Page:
The human brain is undoubtedly an amazing thing. It is capable of organising and processing the almost constant streams of sensory data with which it is faced, whilst simultaneously controlling and maintaining the many functions that our body needs to operate and survive. One of the key roles of the brain is sensemaking. It deals with all the data that is inputted through out senses and gives it meaning, structuring it so that we can understand and make sense of our world. Put simply, without this we just couldn’t function and when this ability is impaired, through illness, injury or self-imposed alteration, the consequences can be shattering.
We are clearly, then, heavily dependant on our brain and this processing that it achieves, which psychologists broadly label as cognition. However, despite this dependence there is one thing that psychological research has clearly shown. This is that our brain has a limited capacity to process information, and cognition is not, therefore, without boundaries. Back in 1956 a psychologist named Miller published one of the most cited papers in our discipline. He not only showed that our processing capacity is limited but also quantified this, suggesting that the maximum number of processes we can simultaneously achieve is 7 (+/- 2). This became known as Miller’s Magic Number.
I’m sure that all of us can relate to these limits in our processing. If we have too much to do at once we may feel stressed and anxious. Overload in cognition is not something that leads, generally, to pleasant feelings and we often therefore engage in behavioural changes or other strategies to deal with this. These range from the social (e.g., trying to associate with people who share our view of the world and therefore challenge us less) to the individual (perhaps ignoring tasks or finding ways of dealing with the feelings that come with overload).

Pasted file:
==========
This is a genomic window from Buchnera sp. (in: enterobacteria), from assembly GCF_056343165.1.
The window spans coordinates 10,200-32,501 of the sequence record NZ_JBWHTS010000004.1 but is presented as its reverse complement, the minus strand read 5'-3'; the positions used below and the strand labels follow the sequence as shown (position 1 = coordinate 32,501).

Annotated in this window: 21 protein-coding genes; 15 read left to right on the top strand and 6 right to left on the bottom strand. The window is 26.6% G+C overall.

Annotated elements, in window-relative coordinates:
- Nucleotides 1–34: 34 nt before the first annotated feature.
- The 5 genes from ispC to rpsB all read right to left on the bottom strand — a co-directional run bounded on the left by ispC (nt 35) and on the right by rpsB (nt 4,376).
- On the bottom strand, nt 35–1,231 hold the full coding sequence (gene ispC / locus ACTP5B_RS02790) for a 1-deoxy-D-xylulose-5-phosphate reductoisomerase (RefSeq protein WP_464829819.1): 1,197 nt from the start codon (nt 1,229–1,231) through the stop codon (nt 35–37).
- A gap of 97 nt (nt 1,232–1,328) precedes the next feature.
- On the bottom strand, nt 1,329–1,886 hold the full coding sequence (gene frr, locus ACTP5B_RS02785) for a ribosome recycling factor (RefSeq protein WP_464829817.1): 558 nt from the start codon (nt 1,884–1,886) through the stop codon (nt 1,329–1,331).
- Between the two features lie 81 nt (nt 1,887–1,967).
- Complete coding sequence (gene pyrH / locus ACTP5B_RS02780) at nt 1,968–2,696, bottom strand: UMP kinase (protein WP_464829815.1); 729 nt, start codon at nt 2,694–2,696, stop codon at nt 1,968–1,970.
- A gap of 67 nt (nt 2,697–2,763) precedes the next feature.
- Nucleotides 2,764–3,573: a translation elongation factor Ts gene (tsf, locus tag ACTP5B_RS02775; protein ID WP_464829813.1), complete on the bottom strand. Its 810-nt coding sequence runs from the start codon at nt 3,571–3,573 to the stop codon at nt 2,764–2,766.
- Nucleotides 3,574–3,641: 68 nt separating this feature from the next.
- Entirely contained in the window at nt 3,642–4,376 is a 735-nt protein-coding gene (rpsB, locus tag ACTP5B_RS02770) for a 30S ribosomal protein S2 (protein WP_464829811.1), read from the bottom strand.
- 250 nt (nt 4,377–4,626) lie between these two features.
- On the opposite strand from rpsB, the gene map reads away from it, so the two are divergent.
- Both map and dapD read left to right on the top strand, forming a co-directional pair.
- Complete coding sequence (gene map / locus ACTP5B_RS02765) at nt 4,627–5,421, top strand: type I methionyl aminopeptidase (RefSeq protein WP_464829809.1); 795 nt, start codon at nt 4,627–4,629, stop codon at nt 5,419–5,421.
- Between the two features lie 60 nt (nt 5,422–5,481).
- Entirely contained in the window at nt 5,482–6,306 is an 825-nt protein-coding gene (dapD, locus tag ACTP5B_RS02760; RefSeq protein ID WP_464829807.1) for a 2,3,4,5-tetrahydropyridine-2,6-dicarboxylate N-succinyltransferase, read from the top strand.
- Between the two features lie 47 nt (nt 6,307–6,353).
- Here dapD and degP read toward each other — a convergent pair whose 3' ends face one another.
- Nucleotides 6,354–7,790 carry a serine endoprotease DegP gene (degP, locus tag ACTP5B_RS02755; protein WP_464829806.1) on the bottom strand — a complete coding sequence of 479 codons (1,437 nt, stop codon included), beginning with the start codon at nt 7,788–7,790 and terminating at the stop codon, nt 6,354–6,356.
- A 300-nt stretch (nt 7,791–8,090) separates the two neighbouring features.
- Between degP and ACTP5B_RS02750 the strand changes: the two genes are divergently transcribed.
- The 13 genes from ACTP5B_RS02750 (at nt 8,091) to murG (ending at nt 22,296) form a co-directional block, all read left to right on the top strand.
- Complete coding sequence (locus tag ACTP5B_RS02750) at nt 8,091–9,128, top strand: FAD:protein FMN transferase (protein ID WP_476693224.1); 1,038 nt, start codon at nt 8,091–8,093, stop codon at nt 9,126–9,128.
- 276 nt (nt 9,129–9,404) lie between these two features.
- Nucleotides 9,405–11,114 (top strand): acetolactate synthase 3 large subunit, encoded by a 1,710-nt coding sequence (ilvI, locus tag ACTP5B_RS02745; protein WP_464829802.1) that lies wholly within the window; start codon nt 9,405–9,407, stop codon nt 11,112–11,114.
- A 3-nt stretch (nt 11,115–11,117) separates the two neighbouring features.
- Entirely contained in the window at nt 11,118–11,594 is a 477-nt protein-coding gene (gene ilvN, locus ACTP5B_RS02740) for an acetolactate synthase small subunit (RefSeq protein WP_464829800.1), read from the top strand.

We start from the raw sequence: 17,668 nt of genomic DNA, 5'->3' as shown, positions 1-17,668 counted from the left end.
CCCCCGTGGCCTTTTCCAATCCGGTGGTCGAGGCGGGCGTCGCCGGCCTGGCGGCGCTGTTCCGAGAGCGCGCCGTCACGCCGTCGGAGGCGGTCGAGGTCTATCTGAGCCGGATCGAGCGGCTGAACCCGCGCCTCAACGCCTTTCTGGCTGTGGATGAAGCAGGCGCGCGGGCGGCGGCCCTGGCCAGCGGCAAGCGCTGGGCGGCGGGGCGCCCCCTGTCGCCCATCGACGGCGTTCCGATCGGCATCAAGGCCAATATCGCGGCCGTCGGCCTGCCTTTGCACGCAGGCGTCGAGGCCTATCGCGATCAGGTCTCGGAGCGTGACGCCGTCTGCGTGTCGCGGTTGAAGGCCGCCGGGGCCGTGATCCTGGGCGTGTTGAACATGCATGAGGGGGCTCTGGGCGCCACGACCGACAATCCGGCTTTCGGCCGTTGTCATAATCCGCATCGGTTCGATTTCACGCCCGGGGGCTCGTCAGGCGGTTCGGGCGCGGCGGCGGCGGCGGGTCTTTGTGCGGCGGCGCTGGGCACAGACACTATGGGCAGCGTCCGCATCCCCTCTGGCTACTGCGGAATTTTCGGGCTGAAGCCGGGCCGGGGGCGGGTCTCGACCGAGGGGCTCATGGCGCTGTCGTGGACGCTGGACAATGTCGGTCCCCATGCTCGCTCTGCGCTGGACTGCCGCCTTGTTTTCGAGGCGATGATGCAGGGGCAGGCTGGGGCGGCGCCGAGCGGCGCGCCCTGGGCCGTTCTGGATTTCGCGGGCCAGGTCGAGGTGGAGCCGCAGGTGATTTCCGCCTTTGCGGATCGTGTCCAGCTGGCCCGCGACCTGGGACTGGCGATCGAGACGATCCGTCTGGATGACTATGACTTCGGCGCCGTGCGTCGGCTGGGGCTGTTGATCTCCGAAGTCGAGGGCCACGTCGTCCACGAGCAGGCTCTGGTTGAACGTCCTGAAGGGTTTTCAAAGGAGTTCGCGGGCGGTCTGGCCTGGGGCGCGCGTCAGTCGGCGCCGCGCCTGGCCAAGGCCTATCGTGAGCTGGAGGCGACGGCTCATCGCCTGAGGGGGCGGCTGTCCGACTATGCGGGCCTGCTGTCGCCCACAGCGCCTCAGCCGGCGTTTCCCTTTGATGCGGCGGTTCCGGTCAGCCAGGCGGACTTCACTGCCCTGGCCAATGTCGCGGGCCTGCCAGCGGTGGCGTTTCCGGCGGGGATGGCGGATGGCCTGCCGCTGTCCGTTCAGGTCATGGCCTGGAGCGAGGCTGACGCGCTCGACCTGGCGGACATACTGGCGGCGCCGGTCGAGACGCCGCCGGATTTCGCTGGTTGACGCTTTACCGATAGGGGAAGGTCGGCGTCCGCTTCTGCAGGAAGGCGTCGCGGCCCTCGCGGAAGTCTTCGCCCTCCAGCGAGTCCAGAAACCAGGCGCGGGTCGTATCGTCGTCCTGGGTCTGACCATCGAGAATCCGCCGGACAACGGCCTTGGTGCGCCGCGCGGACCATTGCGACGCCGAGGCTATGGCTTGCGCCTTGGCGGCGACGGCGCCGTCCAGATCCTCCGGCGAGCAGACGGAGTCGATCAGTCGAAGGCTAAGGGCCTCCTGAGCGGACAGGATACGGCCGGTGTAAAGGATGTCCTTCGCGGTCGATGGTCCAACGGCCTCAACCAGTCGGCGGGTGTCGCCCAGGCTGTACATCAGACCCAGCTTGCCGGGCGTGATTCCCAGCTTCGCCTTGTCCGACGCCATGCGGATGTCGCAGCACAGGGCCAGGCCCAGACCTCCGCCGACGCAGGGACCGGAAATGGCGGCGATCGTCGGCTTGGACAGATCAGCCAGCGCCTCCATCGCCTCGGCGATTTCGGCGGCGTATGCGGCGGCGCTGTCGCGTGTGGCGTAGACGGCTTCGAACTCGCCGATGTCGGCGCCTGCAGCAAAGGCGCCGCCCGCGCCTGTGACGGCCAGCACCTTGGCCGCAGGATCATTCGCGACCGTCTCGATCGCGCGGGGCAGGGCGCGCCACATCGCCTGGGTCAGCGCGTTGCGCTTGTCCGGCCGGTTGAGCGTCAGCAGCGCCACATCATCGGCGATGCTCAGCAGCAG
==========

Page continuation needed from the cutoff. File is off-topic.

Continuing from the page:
Because our brain has these processing limitations it has to make allowances for this. For example, research has shown that we deal with them by being selective in what we process, only attending to small amounts of information when, for example, we make decisions. We are, as the authors of key research in this area suggested, essentially ‘cognitive misers’ (Fiske & Taylor, 1984) the brain using a range of techniques to reduce processing load. These short cuts are known as heuristics. To put this another way we operate, as Zipf (1949) suggested, on a principle of least effort. If we can do something as quickly and easily as possible we generally will because this way it limits processing requirements and just feels easier. This all has huge implications for human behaviour, and indeed criminal action, something that I’ll be exploring in future posts.
So how does this fit with Twitter? Well, you could argue that this form of ‘micro-blogging’ is in fact a type of heuristic. The limits on message lengths that Twitter imposes means we have to communicate as briefly and succinctly as possible. I realise that we may often use tweets to link to more detailed information, but that in itself is also a process of simplification. While we may initially find it tricky to be succinct, I would bet that most Twitter users quickly become used to this process and find it both easy and comfortable. Indeed, Twitter really fits with cognition nicely: small chunks of easily processed and shared information. Just what the brain ordered!